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This lesson is about abstraction, simplification of shapes and overlapping.  We first made a few sketches in order to get the shapes super basic or simple.  They could choose any situation in which to place a group of people.  We used liquid watercolors to paint everything in except for the black bands, those were painted with black acrylic to get the opaque contrast quality. Wherever one part of an image overlapped another, that is where the color would change. When they were finished with the painting, they could choose whether they wanted to cut it into strips and reassemble it for even more movement.  Only one student  decided to take this risk which is the single image on top.  If you look at the bottom of the picture you can see how she placed her strips.  To sharpen everything up in the end, we used sharpies to go over the lines.

...And here is a video of the creative process at work!

Wednesday, January 11, 2012

Identity Through Name Design

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Identity- How Do The Colors Represent Me?

The colors I chose for my Name Design artwork are purple and green.  Green shows that I am natural.  I know this because I don't drink or smoke or do drugs. Plus, my Grandmother had a chart explaining what each color meant.  Purple shows that I am extreme.  I believe this is true because one day I jumped from a roof into a trampoline and I was wearing purple which was ironic.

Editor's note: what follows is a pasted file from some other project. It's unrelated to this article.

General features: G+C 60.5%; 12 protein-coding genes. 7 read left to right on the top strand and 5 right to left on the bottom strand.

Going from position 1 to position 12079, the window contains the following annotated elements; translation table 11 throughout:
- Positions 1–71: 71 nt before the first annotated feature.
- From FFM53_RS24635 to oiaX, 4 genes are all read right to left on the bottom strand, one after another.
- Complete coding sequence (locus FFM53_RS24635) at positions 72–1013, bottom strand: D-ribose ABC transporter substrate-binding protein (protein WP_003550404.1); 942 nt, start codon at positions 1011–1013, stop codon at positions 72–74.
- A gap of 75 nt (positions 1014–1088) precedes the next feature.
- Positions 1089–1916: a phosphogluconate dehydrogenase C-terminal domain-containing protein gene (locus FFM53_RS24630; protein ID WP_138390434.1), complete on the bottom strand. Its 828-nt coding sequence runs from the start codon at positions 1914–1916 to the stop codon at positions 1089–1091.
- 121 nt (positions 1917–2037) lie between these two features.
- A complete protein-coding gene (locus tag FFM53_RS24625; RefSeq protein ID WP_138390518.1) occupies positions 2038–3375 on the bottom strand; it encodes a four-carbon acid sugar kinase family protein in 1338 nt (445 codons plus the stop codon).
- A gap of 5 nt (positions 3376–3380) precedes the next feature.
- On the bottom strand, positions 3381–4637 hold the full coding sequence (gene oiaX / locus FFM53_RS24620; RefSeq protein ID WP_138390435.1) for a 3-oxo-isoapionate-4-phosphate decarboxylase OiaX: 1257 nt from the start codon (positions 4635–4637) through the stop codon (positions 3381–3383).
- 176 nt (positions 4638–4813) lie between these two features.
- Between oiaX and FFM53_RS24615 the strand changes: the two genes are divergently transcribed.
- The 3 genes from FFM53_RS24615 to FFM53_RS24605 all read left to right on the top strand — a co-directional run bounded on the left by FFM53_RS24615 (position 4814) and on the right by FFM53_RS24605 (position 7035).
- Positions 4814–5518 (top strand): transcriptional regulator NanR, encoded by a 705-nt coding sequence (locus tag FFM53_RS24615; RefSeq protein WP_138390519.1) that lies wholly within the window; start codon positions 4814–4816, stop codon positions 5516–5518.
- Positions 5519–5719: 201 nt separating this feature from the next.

This is a lesson that's been around awhile but I have tweaked it by adding what I call The Identity Card which I feel adds so much more meaning to the work.  That's what you read above.  I love to see them think about "why" they chose a certain color.  It helps them understand themselves better as artists, gives meaning to their work, and helps them see it in a completely new light.  

  • Discuss positive and negative space in artwork. 
  • Section your paper into about 14 sections or so and in each section write a letter of your name or a number of the year you were born.  I have them do this lightly so the lines will not show.
  • Color in the negative space in chosen color.
  • Color in the positive space in another color.  
  • (I actually let them vary the colors of positive or negative space so long as I know they understand the concept.)  I also tell them they can choose 1-3 colors.